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Catatonic
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wi-fi vs 3g

I don't remember who, but someone made a point that Wi-Fi-only models may be a good deal for geeks, because they can always find wi-fi... whereas a "normal" person will find it much easier to get a 3G iPad/Nook & not have to learn how to find wi-fi and log into a hotspot.

Bill Loguidice
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Value
Catatonic wrote:

I don't remember who, but someone made a point that Wi-Fi-only models may be a good deal for geeks, because they can always find wi-fi... whereas a "normal" person will find it much easier to get a 3G iPad/Nook & not have to learn how to find wi-fi and log into a hotspot.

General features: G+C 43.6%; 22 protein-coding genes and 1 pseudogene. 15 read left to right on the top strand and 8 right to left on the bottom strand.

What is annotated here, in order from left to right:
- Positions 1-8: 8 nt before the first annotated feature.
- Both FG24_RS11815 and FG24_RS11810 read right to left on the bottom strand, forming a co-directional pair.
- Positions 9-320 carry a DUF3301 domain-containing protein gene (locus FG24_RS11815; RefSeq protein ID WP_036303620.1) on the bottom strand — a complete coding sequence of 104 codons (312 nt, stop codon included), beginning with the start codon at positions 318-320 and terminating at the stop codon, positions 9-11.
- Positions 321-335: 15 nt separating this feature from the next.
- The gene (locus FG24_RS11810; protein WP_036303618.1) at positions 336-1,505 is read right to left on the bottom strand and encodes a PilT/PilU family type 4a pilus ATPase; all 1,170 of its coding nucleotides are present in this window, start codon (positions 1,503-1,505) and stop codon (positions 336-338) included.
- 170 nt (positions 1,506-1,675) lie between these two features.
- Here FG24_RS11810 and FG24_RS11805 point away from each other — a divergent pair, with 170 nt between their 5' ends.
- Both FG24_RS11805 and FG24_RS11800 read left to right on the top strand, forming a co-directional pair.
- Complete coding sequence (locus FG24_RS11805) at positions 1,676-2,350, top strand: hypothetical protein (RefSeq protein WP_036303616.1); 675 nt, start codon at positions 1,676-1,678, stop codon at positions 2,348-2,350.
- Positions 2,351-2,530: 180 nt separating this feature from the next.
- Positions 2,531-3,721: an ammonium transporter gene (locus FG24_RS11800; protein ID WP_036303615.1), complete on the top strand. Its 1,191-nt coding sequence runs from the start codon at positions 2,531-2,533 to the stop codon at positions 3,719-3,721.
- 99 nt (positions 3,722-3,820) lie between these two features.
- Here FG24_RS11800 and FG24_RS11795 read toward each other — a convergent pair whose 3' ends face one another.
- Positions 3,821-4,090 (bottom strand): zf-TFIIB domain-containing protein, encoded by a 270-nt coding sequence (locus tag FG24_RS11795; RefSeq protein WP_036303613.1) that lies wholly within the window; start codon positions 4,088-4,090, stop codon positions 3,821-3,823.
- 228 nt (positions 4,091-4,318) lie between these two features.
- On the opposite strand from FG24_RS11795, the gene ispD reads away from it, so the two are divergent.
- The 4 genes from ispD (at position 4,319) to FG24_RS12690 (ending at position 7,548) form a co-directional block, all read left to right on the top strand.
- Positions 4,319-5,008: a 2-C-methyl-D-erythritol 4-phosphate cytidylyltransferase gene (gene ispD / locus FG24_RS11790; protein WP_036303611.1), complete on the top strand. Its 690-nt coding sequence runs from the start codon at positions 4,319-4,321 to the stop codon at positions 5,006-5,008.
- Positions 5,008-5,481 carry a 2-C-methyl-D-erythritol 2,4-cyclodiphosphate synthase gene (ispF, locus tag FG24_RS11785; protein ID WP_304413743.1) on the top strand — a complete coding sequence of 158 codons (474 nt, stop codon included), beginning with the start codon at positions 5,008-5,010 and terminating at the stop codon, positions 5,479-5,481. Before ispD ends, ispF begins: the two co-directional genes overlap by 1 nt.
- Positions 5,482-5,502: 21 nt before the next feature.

Having access anywhere is very cool, but I agree that I think a wi-fi only option should suit the majority of people. I mean, really, how many times am I going to want to purchase a new book and I'll be away from a Wi-Fi source? I realize it makes newspaper updates more convenient and what-not if you're out and about, but again, you can just update that stuff whenever you're near a wi-fi hotspot (and with free access to AT&T wi-fi hotspots for the wi-fi only version, that includes a lot of places like McDonald's). Unfortunately, since in the Nook's case the difference is price is only $50, it would seem foolish under any scenario not to just get the device with the lifetime 3G...